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NWO Institutes prepare for SEP evaluation

In the last quarter of this year, all nine NWO Institutes will receive an evaluation visit from a special committee. This so-called SEP evaluation (Strategy Evaluation Protocol) takes place once every six years.
"It gives the institutes the opportunity to demonstrate what they do and, in particular, how they carry out their research. The evaluations help us to look ahead," says Peter Spijker, Head Strategic Support and Chair Management Team at the NWO-I Office. He explains the process.

No more scores

Why does NWO-I conduct these evaluations* once every six years? Spijker explains that the most important reason is that these evaluations help the institutes to improve. The aim is for every institute to gain insight into the best course to follow by reflecting on the past and by looking ahead. This evaluation is different from previous SEP evaluations: in the past, institutes were assessed with scores for, amongst other things, research quality and relevance. However, now that is no longer the case in the Netherlands.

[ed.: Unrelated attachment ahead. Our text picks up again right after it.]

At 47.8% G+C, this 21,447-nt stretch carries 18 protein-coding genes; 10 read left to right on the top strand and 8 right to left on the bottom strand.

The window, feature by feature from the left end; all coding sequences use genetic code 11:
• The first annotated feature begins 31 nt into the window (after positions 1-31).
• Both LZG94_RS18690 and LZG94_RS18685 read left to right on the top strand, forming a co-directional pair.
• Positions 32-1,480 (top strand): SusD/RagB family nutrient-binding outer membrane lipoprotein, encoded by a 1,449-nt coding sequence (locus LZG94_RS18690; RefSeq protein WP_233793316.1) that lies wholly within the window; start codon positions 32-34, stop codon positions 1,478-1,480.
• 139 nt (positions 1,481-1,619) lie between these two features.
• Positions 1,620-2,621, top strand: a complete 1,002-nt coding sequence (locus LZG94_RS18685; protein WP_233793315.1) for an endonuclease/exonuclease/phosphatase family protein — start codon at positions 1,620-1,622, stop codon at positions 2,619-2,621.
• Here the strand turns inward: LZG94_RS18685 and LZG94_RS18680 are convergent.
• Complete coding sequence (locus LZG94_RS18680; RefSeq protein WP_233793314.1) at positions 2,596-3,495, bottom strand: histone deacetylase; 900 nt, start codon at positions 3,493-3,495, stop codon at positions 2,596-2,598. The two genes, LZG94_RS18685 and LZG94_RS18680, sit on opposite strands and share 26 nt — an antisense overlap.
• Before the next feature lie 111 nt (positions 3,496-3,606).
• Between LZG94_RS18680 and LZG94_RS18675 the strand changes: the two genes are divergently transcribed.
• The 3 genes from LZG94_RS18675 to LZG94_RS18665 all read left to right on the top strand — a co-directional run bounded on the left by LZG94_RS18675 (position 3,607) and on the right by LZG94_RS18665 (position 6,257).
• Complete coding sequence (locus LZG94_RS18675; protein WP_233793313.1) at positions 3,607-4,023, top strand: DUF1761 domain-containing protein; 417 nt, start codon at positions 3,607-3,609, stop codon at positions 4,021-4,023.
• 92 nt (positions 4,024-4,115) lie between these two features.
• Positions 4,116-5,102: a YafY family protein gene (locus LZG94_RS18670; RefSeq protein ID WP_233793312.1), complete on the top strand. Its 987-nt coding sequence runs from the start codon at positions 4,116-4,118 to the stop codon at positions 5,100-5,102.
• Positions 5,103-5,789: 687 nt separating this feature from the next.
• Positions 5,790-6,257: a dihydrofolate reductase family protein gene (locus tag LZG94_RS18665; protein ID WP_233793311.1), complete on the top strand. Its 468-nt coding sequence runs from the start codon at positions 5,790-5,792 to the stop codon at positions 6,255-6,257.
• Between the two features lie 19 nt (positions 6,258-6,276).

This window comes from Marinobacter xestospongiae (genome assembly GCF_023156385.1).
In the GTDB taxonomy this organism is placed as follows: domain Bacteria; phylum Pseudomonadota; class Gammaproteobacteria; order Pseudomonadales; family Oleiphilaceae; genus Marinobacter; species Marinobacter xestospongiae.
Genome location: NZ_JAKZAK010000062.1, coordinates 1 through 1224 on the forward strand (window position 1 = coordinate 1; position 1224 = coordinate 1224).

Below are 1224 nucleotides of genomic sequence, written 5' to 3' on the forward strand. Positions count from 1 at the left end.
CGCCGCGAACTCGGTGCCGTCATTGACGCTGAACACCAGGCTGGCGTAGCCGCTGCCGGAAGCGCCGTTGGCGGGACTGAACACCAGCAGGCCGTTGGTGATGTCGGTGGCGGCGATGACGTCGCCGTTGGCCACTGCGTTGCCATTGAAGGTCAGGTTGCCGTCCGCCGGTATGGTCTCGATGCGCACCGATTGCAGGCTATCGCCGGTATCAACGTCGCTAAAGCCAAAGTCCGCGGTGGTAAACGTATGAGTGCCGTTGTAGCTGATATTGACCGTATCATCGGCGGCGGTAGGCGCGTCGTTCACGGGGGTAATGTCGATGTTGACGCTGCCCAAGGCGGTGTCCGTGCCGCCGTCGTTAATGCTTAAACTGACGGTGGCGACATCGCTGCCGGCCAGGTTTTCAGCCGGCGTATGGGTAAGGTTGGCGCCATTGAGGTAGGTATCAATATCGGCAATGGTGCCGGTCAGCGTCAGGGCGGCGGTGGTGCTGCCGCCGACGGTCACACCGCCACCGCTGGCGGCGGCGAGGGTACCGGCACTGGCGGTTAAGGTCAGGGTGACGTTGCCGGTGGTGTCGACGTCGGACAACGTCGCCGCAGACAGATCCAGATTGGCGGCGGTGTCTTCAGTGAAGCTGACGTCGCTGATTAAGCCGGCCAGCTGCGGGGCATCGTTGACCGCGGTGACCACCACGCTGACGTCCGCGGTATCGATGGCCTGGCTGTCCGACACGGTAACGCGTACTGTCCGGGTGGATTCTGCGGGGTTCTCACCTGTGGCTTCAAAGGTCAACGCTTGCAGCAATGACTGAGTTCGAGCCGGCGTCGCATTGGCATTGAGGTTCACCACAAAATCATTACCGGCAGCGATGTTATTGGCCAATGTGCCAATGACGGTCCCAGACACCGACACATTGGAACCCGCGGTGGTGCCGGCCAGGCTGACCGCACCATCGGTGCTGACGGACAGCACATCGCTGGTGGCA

Spijker: "In the past, using scores meant there was too strong a focus on obtaining the highest possible score. Now, each institute is assessed on its own merits using the quality criteria stated in the protocol, and each institute receives critical and useful feedback".